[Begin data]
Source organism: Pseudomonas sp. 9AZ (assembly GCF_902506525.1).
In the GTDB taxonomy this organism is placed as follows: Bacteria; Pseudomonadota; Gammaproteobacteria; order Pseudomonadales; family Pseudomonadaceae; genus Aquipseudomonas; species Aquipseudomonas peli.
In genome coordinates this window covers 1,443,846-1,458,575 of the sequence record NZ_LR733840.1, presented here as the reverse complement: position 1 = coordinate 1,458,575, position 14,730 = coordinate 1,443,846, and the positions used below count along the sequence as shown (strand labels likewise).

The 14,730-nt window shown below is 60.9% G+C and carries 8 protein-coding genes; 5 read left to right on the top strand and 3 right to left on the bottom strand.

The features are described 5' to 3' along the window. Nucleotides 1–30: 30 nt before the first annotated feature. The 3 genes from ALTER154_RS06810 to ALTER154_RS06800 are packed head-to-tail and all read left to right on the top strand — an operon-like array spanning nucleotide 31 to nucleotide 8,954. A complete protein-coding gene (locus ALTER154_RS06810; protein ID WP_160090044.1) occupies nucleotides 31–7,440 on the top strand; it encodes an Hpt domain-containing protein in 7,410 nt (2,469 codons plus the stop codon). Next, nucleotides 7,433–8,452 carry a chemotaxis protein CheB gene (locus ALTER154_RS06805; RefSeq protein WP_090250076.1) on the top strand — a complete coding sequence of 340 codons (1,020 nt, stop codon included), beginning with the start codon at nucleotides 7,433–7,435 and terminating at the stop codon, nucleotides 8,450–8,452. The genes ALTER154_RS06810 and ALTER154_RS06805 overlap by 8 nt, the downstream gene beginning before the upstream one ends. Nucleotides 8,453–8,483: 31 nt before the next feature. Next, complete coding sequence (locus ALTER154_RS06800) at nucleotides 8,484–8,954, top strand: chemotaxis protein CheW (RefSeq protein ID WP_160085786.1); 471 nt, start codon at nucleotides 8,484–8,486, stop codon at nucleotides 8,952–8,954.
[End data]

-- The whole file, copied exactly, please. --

Source organism: Pseudomonas sp. 9AZ (assembly GCF_902506525.1).
In the GTDB taxonomy this organism is placed as follows: Bacteria; Pseudomonadota; Gammaproteobacteria; order Pseudomonadales; family Pseudomonadaceae; genus Aquipseudomonas; species Aquipseudomonas peli.
In genome coordinates this window covers 1,443,846-1,458,575 of the sequence record NZ_LR733840.1, presented here as the reverse complement: position 1 = coordinate 1,458,575, position 14,730 = coordinate 1,443,846, and the positions used below count along the sequence as shown (strand labels likewise).

The 14,730-nt window shown below is 60.9% G+C and carries 8 protein-coding genes; 5 read left to right on the top strand and 3 right to left on the bottom strand.

The features are described 5' to 3' along the window. Nucleotides 1–30: 30 nt before the first annotated feature. The 3 genes from ALTER154_RS06810 to ALTER154_RS06800 are packed head-to-tail and all read left to right on the top strand — an operon-like array spanning nucleotide 31 to nucleotide 8,954. A complete protein-coding gene (locus ALTER154_RS06810; protein ID WP_160090044.1) occupies nucleotides 31–7,440 on the top strand; it encodes an Hpt domain-containing protein in 7,410 nt (2,469 codons plus the stop codon). Next, nucleotides 7,433–8,452 carry a chemotaxis protein CheB gene (locus ALTER154_RS06805; RefSeq protein WP_090250076.1) on the top strand — a complete coding sequence of 340 codons (1,020 nt, stop codon included), beginning with the start codon at nucleotides 7,433–7,435 and terminating at the stop codon, nucleotides 8,450–8,452. The genes ALTER154_RS06810 and ALTER154_RS06805 overlap by 8 nt, the downstream gene beginning before the upstream one ends. Nucleotides 8,453–8,483: 31 nt before the next feature. Next, complete coding sequence (locus ALTER154_RS06800) at nucleotides 8,484–8,954, top strand: chemotaxis protein CheW (RefSeq protein ID WP_160085786.1); 471 nt, start codon at nucleotides 8,484–8,486, stop codon at nucleotides 8,952–8,954.